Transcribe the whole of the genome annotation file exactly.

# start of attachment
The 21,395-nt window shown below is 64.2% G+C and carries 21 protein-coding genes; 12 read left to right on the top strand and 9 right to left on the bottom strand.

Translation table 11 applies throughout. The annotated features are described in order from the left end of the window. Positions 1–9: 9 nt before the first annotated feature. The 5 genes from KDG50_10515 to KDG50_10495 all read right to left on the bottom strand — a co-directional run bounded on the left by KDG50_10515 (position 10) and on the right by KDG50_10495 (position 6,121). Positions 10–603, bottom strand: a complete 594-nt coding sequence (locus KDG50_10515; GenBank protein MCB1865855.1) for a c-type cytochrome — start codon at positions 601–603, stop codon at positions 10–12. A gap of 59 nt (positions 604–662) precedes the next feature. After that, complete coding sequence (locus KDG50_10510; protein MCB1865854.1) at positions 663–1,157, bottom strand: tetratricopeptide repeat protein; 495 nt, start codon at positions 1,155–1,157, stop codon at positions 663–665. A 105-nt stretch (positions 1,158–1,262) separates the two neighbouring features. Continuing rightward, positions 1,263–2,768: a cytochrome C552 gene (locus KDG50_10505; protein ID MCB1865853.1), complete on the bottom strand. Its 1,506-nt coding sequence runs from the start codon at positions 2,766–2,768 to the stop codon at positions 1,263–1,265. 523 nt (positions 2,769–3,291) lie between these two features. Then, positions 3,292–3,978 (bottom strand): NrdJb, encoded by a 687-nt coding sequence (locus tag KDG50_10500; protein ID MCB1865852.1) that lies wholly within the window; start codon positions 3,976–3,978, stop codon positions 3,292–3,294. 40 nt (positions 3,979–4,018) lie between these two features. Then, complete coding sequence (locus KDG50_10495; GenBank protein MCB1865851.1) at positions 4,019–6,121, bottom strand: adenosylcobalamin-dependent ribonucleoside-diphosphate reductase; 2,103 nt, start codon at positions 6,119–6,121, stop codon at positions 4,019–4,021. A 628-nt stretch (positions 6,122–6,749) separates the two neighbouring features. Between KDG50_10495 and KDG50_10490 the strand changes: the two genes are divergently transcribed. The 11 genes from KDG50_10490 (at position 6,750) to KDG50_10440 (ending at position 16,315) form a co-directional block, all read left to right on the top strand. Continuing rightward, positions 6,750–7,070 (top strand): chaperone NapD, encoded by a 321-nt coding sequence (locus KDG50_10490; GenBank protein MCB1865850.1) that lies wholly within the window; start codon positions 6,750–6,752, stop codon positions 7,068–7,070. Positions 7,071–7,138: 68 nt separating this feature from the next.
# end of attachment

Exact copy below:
The 21,395-nt window shown below is 64.2% G+C and carries 21 protein-coding genes; 12 read left to right on the top strand and 9 right to left on the bottom strand.

Translation table 11 applies throughout. The annotated features are described in order from the left end of the window. Positions 1–9: 9 nt before the first annotated feature. The 5 genes from KDG50_10515 to KDG50_10495 all read right to left on the bottom strand — a co-directional run bounded on the left by KDG50_10515 (position 10) and on the right by KDG50_10495 (position 6,121). Positions 10–603, bottom strand: a complete 594-nt coding sequence (locus KDG50_10515; GenBank protein MCB1865855.1) for a c-type cytochrome — start codon at positions 601–603, stop codon at positions 10–12. A gap of 59 nt (positions 604–662) precedes the next feature. After that, complete coding sequence (locus KDG50_10510; protein MCB1865854.1) at positions 663–1,157, bottom strand: tetratricopeptide repeat protein; 495 nt, start codon at positions 1,155–1,157, stop codon at positions 663–665. A 105-nt stretch (positions 1,158–1,262) separates the two neighbouring features. Continuing rightward, positions 1,263–2,768: a cytochrome C552 gene (locus KDG50_10505; protein ID MCB1865853.1), complete on the bottom strand. Its 1,506-nt coding sequence runs from the start codon at positions 2,766–2,768 to the stop codon at positions 1,263–1,265. 523 nt (positions 2,769–3,291) lie between these two features. Then, positions 3,292–3,978 (bottom strand): NrdJb, encoded by a 687-nt coding sequence (locus tag KDG50_10500; protein ID MCB1865852.1) that lies wholly within the window; start codon positions 3,976–3,978, stop codon positions 3,292–3,294. 40 nt (positions 3,979–4,018) lie between these two features. Then, complete coding sequence (locus KDG50_10495; GenBank protein MCB1865851.1) at positions 4,019–6,121, bottom strand: adenosylcobalamin-dependent ribonucleoside-diphosphate reductase; 2,103 nt, start codon at positions 6,119–6,121, stop codon at positions 4,019–4,021. A 628-nt stretch (positions 6,122–6,749) separates the two neighbouring features. Between KDG50_10495 and KDG50_10490 the strand changes: the two genes are divergently transcribed. The 11 genes from KDG50_10490 (at position 6,750) to KDG50_10440 (ending at position 16,315) form a co-directional block, all read left to right on the top strand. Continuing rightward, positions 6,750–7,070 (top strand): chaperone NapD, encoded by a 321-nt coding sequence (locus KDG50_10490; GenBank protein MCB1865850.1) that lies wholly within the window; start codon positions 6,750–6,752, stop codon positions 7,068–7,070. Positions 7,071–7,138: 68 nt separating this feature from the next.